An informal, no-frills tea room, serving up comforting, homemade grub (the kind that reminds you of the stuff your grandma used to make) and the cosiest of vibes. Popular with today’s silver-haired gang, but also 30-something-year-old chums and small broods. Stop by for light bites and coffee-and-cake moments – it’s the perfect place.
Not much to report on the decor/interiors, but it is comfy and spotlessly clean. Eat in the restaurant bit, or in the light and airy conservatory bit (which we prefer). The sun streams through, even on a crisp autumnal day, making the place feel nice and toasty.
This isn’t the place for a liquid lunch. Go for tea or coffee. Expect all your usual soft drinks and a few juice options. We went for the latter.
We were surprised at how good the food was (is) here. Everything from rustic, homemade pies and quiches, to floury baps filled with all sorts, steaming bowls of soup, jacket spuds and seriously good salads (trust us, they do exist). Cakes are flavour-packed and fluffy. We loved the sound of everything.
What we ate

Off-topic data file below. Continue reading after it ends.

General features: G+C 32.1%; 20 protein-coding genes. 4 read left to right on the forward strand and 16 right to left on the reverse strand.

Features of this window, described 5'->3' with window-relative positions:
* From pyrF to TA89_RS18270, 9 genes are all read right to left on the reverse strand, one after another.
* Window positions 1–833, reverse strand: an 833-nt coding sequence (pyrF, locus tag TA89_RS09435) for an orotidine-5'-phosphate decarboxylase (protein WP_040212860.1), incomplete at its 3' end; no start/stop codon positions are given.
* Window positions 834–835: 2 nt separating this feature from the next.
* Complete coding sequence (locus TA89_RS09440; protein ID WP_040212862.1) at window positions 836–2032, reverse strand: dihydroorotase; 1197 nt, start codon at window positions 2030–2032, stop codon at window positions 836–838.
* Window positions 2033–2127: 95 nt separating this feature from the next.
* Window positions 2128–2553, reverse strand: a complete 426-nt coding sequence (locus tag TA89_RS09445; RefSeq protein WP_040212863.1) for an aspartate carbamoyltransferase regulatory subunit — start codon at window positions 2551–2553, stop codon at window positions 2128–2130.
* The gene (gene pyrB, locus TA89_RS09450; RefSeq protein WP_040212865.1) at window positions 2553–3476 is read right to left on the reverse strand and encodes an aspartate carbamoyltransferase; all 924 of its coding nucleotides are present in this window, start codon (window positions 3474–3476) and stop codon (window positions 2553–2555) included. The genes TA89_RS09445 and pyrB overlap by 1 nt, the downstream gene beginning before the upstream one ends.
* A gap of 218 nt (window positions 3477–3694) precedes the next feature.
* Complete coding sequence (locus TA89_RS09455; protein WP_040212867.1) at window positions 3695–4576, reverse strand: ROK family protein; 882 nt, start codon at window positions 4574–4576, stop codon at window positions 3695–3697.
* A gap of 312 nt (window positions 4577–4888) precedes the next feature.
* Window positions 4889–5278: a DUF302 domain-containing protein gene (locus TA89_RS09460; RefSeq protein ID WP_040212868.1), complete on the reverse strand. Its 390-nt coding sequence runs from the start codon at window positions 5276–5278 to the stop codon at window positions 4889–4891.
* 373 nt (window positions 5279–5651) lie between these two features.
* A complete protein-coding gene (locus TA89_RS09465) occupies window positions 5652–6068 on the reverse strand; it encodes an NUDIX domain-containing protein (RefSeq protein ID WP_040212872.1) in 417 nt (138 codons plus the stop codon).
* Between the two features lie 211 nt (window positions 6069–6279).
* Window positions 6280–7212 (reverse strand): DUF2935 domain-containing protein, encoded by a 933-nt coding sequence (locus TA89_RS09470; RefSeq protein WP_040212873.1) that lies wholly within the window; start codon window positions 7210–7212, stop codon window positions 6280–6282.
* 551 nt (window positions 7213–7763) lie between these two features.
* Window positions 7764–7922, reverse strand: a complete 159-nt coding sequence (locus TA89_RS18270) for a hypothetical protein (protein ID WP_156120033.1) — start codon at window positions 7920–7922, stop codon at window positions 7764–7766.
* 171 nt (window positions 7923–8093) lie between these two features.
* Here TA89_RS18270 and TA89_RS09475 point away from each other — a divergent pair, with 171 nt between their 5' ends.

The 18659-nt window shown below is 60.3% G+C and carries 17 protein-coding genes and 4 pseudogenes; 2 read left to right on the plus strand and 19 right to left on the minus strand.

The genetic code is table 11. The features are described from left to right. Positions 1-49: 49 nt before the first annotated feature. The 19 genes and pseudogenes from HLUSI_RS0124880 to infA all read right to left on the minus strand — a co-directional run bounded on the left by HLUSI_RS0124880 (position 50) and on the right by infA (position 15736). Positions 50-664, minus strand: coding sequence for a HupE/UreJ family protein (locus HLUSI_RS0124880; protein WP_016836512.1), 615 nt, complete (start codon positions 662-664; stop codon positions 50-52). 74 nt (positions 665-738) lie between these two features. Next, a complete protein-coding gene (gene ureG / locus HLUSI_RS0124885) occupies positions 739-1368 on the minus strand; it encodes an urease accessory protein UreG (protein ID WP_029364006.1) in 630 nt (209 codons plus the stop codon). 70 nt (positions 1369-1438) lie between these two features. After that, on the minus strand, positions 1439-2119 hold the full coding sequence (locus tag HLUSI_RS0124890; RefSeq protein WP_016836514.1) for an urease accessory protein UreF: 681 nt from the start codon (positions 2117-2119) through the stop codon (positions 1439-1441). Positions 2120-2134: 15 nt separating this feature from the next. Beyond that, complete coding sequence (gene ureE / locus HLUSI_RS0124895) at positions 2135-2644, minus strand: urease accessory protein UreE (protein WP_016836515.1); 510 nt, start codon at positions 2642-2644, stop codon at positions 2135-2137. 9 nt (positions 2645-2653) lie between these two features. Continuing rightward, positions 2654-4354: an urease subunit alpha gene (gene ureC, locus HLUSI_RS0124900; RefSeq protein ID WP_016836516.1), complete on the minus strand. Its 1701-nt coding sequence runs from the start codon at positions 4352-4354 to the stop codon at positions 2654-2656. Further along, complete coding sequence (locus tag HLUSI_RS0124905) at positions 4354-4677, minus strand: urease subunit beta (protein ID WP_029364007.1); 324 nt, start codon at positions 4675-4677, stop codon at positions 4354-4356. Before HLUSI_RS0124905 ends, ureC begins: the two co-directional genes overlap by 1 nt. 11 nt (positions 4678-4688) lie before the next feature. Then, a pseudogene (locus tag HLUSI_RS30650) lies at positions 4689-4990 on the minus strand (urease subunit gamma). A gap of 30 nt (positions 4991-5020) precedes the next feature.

Caught off guard by the tempting menu, we decided to go all in and order a bit of a mix. A sharing platter, if you will. The soup-and-scone offer proved a great choice. On this day, we got a good-sized bowl of brothy, vegetable, lentil-y goodness. Nice and thick, too, just how we like it. A hot and hearty hug for the soul. Our scone was as big as our fist, with a lovely cheesy crust and a soft middle. Our only gripe was that it wasn’t warmed up, but it still tasted great – especially when smothered in salty butter. We also tried the quiche of the day, made with Blagdon broccoli, red pepper, tomato and brie. Fautless in our book; a gloriously-wobbly filling, rich and creamy, encased in a sturdy, buttery, golden brown crust. The top was slightly caramelised and we got a big wedge of the stuff, too, joined by a pot of homemade chutney and a heap of salad drizzled in tangy balsamic glaze. Delish. The ham salad was a triumph. You get a huge bowl, filled with all kinds of goodies; proper cuts of thick ham from the butchery (a stone’s throw away), crisp salad and veggies, oat cakes, chutney and soft boiled eggs. Nearly every table in the place had one. For puds, we shared a slice or two of crumbly carrot cake, spiked with lots of wintry spices and iced with cream cheese frosting. Each dish was around the £4/£4.50 mark – a total bargain given how fresh and flavoursome everything was and how big the portion sizes were. Great stuff.